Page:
Many Westerners were living in the city at that time, conducting trade or on missionary trips. As the Japanese army approached Nanking, most of them fled the city. About 27 foreigners remained in the city. Five of these were journalists who remained until a few days after the fall of Nanking, leaving the city on December 16. The remaining 22 foreigners stayed behind and 15 of them formed a committee, called the International Committee for the Nanking Safety Zone.[18] German businessman John Rabe was elected as its leader, in part because of his status as a member of the Nazi party and the existence of the German-Japanese bilateral Anti-Comintern Pact. The Committee established the Nanking Safety Zone in the western quarter of the city. The Japanese government had agreed not to attack parts of the city that did not contain Chinese military forces, and the members of the International Committee for the Nanking Safety Zone managed to persuade the Chinese government to move all their troops out of the area. On December 1, 1937, Nanking Mayor Ma Chao-chun ordered all Chinese citizens remaining in Nanking to move into the “Safety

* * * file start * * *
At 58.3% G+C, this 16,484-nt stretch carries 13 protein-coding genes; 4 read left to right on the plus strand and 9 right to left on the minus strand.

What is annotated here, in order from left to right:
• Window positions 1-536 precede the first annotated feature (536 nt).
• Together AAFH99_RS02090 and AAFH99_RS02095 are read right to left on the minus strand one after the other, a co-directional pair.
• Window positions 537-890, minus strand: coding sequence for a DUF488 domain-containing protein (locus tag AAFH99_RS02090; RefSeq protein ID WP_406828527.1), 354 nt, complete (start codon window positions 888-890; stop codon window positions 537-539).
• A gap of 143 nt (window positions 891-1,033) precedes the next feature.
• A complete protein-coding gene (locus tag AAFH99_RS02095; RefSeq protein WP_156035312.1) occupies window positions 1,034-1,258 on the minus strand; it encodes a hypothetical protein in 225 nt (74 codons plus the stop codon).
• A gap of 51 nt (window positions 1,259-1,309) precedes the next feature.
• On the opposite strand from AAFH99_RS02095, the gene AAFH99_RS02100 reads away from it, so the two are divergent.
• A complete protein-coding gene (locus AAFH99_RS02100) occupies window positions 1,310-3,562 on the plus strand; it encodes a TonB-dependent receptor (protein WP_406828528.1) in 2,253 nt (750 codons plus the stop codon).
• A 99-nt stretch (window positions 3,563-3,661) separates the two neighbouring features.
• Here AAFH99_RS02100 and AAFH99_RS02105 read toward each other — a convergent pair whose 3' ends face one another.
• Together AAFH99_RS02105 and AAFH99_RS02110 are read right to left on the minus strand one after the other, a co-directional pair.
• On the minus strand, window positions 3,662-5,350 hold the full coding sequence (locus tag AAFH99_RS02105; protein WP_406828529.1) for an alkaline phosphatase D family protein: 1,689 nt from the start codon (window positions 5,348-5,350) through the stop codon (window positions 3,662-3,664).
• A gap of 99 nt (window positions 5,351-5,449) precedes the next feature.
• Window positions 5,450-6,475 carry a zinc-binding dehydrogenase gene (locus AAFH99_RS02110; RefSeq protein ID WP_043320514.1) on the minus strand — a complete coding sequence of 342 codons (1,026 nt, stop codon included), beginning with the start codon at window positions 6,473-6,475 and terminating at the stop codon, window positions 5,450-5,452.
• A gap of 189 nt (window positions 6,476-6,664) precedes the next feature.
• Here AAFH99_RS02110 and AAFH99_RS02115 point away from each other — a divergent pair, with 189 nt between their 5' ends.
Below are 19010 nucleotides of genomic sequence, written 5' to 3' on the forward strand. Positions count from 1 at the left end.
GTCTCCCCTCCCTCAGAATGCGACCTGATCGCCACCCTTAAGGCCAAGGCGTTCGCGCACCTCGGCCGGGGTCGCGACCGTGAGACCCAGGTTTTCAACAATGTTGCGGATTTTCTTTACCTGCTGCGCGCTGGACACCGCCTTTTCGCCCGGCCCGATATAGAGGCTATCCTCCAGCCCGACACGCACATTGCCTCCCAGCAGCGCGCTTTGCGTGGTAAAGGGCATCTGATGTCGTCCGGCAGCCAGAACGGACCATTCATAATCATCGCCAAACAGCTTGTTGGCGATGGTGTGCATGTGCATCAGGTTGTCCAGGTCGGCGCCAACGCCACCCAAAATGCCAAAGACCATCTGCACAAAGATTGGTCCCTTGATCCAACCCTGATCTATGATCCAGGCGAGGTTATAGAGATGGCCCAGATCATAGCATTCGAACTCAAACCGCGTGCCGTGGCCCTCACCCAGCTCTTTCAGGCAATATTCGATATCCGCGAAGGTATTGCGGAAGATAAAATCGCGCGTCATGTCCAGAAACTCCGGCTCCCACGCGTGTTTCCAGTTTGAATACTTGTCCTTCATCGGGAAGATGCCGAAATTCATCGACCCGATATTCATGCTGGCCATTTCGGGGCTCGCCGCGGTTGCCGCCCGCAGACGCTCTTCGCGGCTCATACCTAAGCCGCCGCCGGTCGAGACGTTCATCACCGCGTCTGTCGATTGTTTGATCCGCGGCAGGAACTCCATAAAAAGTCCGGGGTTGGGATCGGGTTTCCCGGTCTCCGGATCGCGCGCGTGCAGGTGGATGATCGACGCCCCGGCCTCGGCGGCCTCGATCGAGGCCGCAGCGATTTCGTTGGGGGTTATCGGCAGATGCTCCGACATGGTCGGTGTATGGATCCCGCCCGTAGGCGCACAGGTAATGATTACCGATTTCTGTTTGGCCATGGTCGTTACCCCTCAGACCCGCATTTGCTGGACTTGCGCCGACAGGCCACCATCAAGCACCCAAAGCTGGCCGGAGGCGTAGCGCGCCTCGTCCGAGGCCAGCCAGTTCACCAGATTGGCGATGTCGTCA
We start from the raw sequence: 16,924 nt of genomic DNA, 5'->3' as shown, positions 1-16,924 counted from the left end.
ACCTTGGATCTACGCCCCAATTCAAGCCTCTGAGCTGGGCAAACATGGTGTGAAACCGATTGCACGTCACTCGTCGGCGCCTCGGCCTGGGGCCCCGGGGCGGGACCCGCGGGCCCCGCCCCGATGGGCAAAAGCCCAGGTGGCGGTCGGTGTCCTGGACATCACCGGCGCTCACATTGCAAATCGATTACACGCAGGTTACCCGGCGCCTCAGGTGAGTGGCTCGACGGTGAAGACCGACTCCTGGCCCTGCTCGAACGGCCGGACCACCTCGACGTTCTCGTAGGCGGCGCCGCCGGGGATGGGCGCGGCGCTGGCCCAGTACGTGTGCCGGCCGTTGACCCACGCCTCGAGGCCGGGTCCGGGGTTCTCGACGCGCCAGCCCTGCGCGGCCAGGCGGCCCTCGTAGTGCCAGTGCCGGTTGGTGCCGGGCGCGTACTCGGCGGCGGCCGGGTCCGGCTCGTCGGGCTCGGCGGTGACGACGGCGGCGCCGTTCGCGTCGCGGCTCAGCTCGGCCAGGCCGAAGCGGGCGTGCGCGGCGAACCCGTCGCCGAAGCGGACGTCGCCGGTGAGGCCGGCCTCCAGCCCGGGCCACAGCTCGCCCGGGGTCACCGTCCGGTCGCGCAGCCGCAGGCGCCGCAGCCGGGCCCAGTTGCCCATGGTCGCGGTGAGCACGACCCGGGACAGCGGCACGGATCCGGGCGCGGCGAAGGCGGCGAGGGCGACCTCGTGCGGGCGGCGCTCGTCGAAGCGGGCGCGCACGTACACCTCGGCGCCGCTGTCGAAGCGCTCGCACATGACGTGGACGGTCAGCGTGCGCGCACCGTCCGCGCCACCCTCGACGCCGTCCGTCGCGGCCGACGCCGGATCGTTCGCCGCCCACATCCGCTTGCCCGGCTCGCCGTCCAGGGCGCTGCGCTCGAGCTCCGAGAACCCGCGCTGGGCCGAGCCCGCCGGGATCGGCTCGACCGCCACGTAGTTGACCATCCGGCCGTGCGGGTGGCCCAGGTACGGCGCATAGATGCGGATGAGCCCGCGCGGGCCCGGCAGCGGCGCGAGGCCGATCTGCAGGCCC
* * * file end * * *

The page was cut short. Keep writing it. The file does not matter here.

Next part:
Prince Yasuhiko Asaka in 1940 In a memorandum for the palace rolls, Hirohito had singled Prince Asaka out for censure as the one imperial kinsman whose attitude was "not good." He assigned Asaka to Nanking as an opportunity to make amends.[19] On December 5, Asaka left Tokyo by plane and arrived at the front three days later. Asaka met with division commanders, lieutenant-generals Kesago Nakajima and